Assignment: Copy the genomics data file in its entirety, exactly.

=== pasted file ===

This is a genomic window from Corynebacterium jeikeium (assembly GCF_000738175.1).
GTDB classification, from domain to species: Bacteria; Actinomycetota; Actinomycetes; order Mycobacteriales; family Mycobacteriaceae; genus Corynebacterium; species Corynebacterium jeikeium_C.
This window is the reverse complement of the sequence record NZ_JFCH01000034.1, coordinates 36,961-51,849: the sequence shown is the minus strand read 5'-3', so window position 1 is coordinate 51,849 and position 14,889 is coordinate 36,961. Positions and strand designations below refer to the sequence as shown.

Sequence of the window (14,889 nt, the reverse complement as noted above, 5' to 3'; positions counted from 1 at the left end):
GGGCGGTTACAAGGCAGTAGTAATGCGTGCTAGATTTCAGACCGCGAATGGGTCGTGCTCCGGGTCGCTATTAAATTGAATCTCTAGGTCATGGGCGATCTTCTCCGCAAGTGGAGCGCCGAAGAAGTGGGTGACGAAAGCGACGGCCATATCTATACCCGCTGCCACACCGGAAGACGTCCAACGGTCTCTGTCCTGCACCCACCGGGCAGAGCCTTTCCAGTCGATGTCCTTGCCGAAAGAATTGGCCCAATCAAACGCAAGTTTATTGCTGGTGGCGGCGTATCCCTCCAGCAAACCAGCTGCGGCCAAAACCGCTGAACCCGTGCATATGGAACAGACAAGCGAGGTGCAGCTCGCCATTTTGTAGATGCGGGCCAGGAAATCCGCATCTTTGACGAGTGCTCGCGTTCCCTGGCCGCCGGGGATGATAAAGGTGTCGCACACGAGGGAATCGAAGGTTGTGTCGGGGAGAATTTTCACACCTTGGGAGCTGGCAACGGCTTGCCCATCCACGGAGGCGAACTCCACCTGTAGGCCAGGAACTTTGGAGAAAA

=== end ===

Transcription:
This is a genomic window from Corynebacterium jeikeium (assembly GCF_000738175.1).
GTDB classification, from domain to species: Bacteria; Actinomycetota; Actinomycetes; order Mycobacteriales; family Mycobacteriaceae; genus Corynebacterium; species Corynebacterium jeikeium_C.
This window is the reverse complement of the sequence record NZ_JFCH01000034.1, coordinates 36,961-51,849: the sequence shown is the minus strand read 5'-3', so window position 1 is coordinate 51,849 and position 14,889 is coordinate 36,961. Positions and strand designations below refer to the sequence as shown.

Sequence of the window (14,889 nt, the reverse complement as noted above, 5' to 3'; positions counted from 1 at the left end):
GGGCGGTTACAAGGCAGTAGTAATGCGTGCTAGATTTCAGACCGCGAATGGGTCGTGCTCCGGGTCGCTATTAAATTGAATCTCTAGGTCATGGGCGATCTTCTCCGCAAGTGGAGCGCCGAAGAAGTGGGTGACGAAAGCGACGGCCATATCTATACCCGCTGCCACACCGGAAGACGTCCAACGGTCTCTGTCCTGCACCCACCGGGCAGAGCCTTTCCAGTCGATGTCCTTGCCGAAAGAATTGGCCCAATCAAACGCAAGTTTATTGCTGGTGGCGGCGTATCCCTCCAGCAAACCAGCTGCGGCCAAAACCGCTGAACCCGTGCATATGGAACAGACAAGCGAGGTGCAGCTCGCCATTTTGTAGATGCGGGCCAGGAAATCCGCATCTTTGACGAGTGCTCGCGTTCCCTGGCCGCCGGGGATGATAAAGGTGTCGCACACGAGGGAATCGAAGGTTGTGTCGGGGAGAATTTTCACACCTTGGGAGCTGGCAACGGCTTGCCCATCCACGGAGGCGAACTCCACCTGTAGGCCAGGAACTTTGGAGAAAA